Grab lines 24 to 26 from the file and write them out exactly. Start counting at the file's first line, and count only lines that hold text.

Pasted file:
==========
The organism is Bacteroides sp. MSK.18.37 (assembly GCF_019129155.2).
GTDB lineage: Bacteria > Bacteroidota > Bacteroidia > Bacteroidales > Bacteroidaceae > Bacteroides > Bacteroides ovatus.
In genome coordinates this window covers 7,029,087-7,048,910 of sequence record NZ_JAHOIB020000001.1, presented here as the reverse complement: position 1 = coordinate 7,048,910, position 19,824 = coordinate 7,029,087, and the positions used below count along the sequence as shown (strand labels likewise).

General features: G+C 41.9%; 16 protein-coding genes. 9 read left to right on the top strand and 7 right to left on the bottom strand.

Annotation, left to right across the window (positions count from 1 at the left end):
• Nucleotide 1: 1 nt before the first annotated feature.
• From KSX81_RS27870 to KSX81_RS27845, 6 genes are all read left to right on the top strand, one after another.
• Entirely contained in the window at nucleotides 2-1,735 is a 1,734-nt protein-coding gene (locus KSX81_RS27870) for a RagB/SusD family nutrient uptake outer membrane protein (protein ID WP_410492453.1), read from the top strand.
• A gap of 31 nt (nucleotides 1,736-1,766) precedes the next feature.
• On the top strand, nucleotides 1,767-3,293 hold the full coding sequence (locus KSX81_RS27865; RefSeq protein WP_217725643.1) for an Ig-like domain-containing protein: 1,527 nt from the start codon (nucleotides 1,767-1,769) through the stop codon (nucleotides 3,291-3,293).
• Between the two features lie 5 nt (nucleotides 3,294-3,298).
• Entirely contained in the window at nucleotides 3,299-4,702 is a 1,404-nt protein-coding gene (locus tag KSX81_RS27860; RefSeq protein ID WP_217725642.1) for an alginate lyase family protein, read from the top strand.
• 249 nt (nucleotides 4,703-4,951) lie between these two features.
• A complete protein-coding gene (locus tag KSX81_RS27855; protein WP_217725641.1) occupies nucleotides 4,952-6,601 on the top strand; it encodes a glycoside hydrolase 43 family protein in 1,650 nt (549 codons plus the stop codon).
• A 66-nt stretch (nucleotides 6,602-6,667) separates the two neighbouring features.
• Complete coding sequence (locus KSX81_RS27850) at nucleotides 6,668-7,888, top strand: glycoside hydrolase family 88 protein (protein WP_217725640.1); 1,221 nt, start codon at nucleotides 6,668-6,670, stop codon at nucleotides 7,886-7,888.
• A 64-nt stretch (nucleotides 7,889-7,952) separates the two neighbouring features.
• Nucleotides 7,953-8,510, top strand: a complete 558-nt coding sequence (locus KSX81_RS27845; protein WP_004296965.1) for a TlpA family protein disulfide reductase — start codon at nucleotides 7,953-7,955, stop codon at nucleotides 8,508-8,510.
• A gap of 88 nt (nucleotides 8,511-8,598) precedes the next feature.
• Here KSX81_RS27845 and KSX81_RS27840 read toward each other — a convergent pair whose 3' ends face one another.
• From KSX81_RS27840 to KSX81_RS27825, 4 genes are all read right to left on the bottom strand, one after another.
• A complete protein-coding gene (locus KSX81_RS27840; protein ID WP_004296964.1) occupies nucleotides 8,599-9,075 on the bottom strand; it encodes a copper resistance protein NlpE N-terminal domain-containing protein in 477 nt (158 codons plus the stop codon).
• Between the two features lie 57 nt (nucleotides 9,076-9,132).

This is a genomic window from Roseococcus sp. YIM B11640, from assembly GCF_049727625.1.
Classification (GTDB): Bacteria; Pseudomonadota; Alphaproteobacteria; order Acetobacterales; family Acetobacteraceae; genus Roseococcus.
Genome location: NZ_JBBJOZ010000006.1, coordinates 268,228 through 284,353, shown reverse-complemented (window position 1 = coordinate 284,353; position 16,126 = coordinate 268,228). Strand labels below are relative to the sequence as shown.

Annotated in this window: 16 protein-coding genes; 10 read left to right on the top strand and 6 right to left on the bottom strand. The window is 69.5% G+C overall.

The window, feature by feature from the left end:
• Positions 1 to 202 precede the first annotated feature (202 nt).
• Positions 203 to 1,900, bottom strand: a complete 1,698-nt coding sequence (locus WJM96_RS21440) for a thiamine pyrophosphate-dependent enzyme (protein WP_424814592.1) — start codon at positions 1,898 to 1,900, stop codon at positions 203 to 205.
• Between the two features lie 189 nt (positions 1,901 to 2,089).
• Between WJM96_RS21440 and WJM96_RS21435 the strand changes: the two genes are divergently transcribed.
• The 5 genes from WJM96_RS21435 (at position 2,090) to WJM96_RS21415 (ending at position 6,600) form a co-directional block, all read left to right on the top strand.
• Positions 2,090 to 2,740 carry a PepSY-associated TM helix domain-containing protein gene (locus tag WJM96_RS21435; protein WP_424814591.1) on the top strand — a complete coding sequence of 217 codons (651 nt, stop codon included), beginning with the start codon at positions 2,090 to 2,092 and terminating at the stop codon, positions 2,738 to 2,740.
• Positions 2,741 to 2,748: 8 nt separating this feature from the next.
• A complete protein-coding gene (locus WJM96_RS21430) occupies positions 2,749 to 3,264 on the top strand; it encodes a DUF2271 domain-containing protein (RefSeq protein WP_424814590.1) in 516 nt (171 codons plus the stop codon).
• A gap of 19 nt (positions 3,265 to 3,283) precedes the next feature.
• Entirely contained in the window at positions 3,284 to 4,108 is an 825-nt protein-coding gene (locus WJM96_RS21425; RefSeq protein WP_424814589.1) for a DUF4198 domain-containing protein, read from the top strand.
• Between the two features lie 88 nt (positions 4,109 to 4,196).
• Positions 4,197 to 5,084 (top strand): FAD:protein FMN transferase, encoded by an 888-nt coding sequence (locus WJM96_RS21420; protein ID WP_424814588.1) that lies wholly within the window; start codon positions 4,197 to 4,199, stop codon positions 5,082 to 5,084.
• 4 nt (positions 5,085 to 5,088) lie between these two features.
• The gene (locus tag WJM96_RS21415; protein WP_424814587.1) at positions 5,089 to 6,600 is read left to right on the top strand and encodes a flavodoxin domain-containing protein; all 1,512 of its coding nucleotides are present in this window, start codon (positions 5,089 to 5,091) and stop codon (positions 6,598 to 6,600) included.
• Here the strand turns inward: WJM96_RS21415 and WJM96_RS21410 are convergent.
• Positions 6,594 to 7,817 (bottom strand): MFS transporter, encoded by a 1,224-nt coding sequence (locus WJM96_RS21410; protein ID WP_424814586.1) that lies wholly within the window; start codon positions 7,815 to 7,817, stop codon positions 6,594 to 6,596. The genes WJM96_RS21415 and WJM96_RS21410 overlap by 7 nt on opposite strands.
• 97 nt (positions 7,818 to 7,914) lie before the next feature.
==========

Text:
This is a genomic window from Roseococcus sp. YIM B11640, from assembly GCF_049727625.1.
Classification (GTDB): Bacteria; Pseudomonadota; Alphaproteobacteria; order Acetobacterales; family Acetobacteraceae; genus Roseococcus.
Genome location: NZ_JBBJOZ010000006.1, coordinates 268,228 through 284,353, shown reverse-complemented (window position 1 = coordinate 284,353; position 16,126 = coordinate 268,228). Strand labels below are relative to the sequence as shown.